“I took him up on his offer and talked with a friend of mine, Christian Beckman who owns Quantum Creation FX – a special FX and costume company – and pitched him the idea and he was sold on my pitch,” Olson related.

“There was talk about doing “F.R.E.D.I.” as a computer-generated robot but in the end we did it as a puppet, and it was the right choice. Our cast really appreciated it as well, because in CGI you would interact with tennis balls. This wasn’t the case with “F.R.E.D.I.”, everything was done on set.”

“I was very excited to direct that film because of my love for the films of my youth; every day on set felt like a dream,” said Olson, who was an Eagle Scout. “It’s very family-friendly, clean language with no violence.”

Like films directed by John Hughes, to whom Olson has been compared, “F.R.E.D.I.” and “Max Winslow” center around and feature teenagers.

“John Hughes is one of my favorites and I’m honored when anyone compares us. The writer of ‘Max Winslow and the House of Secrets,’ Jeff Wild, and I did model some of our characters after ‘The Breakfast Club.’”

He also has other role models – including directors Steven Spielberg, David Fincher and Christopher Nolan.

“Spielberg has impacted me in more ways than one; when he was a teenager, he lived in the Phoenix area and that made me believe a kid from Ahwatukee could one day make it in the industry. He also made some of my favorite films” ‘Jaws,’ ’Raiders of the Lost Ark’ and ‘E.T.’”

For “Max Winslow” Olson and crew traveled to Bentonville, Arkansas, where more than 200 high school students showed up to be extras on a 12-degree, snowy day.

“Working with young people is something I really enjoy,” said Olson.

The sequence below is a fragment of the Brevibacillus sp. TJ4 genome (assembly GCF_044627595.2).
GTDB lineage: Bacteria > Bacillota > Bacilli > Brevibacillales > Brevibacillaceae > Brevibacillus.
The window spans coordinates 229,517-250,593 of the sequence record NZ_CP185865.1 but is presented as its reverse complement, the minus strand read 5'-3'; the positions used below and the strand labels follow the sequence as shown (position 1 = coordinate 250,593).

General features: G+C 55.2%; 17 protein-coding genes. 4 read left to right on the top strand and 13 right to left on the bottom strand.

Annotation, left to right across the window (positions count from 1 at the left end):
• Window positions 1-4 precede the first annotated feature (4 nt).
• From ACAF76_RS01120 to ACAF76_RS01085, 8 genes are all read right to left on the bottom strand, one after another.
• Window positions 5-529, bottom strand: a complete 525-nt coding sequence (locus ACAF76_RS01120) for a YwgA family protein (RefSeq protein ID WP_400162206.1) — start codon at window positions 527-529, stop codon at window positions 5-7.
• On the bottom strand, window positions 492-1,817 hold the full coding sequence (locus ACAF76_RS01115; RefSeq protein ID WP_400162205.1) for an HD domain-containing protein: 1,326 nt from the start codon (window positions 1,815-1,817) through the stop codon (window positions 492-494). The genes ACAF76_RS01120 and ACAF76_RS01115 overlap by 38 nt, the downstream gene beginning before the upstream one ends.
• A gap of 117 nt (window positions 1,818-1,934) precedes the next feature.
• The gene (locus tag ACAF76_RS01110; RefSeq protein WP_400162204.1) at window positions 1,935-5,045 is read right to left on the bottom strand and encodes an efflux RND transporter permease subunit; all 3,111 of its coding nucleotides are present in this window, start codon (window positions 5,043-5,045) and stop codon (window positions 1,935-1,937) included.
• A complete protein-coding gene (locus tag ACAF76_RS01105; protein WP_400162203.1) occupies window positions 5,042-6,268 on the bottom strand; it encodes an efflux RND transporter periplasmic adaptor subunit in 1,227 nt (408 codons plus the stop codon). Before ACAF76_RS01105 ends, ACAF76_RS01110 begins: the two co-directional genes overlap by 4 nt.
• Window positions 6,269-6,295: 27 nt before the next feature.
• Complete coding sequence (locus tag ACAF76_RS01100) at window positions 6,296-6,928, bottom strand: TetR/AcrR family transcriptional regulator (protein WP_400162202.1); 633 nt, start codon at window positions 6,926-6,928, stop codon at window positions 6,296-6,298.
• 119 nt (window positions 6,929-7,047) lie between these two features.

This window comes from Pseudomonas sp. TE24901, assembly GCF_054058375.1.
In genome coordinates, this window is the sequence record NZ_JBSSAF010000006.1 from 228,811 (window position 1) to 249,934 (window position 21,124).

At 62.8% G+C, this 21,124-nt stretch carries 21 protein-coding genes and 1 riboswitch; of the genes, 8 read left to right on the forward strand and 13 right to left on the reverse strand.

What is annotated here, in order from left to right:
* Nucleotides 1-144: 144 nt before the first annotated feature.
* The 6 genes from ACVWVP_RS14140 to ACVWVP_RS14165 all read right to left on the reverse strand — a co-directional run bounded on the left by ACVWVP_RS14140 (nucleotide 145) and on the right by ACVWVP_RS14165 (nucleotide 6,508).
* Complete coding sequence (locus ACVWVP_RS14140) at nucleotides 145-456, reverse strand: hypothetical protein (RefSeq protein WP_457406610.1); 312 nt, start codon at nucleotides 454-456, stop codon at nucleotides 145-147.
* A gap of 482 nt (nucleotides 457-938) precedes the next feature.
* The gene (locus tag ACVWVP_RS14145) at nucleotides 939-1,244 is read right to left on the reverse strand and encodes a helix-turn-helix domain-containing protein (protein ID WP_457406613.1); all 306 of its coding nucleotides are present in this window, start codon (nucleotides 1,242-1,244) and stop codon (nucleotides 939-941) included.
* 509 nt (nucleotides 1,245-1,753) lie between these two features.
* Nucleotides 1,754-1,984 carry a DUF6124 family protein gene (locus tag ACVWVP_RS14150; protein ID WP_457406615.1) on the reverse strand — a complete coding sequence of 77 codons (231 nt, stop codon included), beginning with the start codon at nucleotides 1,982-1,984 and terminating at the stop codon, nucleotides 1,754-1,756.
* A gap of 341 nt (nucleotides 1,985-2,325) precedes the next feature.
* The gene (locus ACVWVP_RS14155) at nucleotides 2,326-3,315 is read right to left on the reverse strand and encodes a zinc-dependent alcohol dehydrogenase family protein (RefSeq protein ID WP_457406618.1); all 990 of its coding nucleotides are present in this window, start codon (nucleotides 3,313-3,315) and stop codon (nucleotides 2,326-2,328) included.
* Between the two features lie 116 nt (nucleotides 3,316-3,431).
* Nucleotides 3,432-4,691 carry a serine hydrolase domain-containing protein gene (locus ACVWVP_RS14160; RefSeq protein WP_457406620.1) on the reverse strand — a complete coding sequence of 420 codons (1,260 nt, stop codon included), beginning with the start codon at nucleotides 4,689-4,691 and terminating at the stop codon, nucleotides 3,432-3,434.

“When I directed ‘F.R.E.D.I.’ – a movie about a teenager who finds a robot – I wanted to pay homage to ‘E.T.’ but also make it my own thing. I had the best time working with our young actors.”

“My experience on ‘F.R.E.D.I.’ really informed me on how I wanted to work on ‘Max Winslow’ and we had a great time on that one. 

“I will say it’s a lot easier working with one or two teens at a time because once you get three or more, it becomes a lot more challenging to focus them.”

Olson’s father, Marty Olson, owned Desert Sun Contracting and Tile in Tempe and he and his brother Nick Olson would often accompany his father on jobs. He graduated from the University of Arizona with a bachelor of fine arts degree in media arts.

Olson took editing classes at Scottsdale Community College and was hired at KPHO-CBS.

“I ended up getting a job there as an editor. My shift started at 3 a.m.  I worked there for a year, then my supervisor brought me to Denver to work at KMGH for two years. From there I moved to Southern California.”

Olson said he feels fortunate to be able to continue his work from home and lately finds himself “fixing things up around the house since I now have the time.”

For information on Olson’s movies, see and

To see trailers of the movies: and